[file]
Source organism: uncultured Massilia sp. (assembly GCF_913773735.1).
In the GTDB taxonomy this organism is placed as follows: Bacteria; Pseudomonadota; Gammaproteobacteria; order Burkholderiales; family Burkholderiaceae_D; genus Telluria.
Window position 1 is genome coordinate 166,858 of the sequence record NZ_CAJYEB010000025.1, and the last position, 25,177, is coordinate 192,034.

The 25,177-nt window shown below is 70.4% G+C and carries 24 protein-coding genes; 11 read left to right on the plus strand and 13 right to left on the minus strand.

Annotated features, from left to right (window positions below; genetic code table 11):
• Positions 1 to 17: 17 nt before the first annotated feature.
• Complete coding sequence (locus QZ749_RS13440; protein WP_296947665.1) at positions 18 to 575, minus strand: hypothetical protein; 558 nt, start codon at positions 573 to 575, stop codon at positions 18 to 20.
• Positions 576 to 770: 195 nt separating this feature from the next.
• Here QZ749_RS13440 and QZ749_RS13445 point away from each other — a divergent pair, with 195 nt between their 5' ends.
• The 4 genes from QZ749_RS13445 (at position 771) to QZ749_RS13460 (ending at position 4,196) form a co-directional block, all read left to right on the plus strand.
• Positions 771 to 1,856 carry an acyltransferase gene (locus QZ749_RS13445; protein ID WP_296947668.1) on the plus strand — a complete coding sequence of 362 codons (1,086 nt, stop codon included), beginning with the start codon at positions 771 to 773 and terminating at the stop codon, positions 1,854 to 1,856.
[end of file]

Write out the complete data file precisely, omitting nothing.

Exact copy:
Source organism: uncultured Massilia sp. (assembly GCF_913773735.1).
In the GTDB taxonomy this organism is placed as follows: Bacteria; Pseudomonadota; Gammaproteobacteria; order Burkholderiales; family Burkholderiaceae_D; genus Telluria.
Window position 1 is genome coordinate 166,858 of the sequence record NZ_CAJYEB010000025.1, and the last position, 25,177, is coordinate 192,034.

The 25,177-nt window shown below is 70.4% G+C and carries 24 protein-coding genes; 11 read left to right on the plus strand and 13 right to left on the minus strand.

Annotated features, from left to right (window positions below; genetic code table 11):
• Positions 1 to 17: 17 nt before the first annotated feature.
• Complete coding sequence (locus QZ749_RS13440; protein WP_296947665.1) at positions 18 to 575, minus strand: hypothetical protein; 558 nt, start codon at positions 573 to 575, stop codon at positions 18 to 20.
• Positions 576 to 770: 195 nt separating this feature from the next.
• Here QZ749_RS13440 and QZ749_RS13445 point away from each other — a divergent pair, with 195 nt between their 5' ends.
• The 4 genes from QZ749_RS13445 (at position 771) to QZ749_RS13460 (ending at position 4,196) form a co-directional block, all read left to right on the plus strand.
• Positions 771 to 1,856 carry an acyltransferase gene (locus QZ749_RS13445; protein ID WP_296947668.1) on the plus strand — a complete coding sequence of 362 codons (1,086 nt, stop codon included), beginning with the start codon at positions 771 to 773 and terminating at the stop codon, positions 1,854 to 1,856.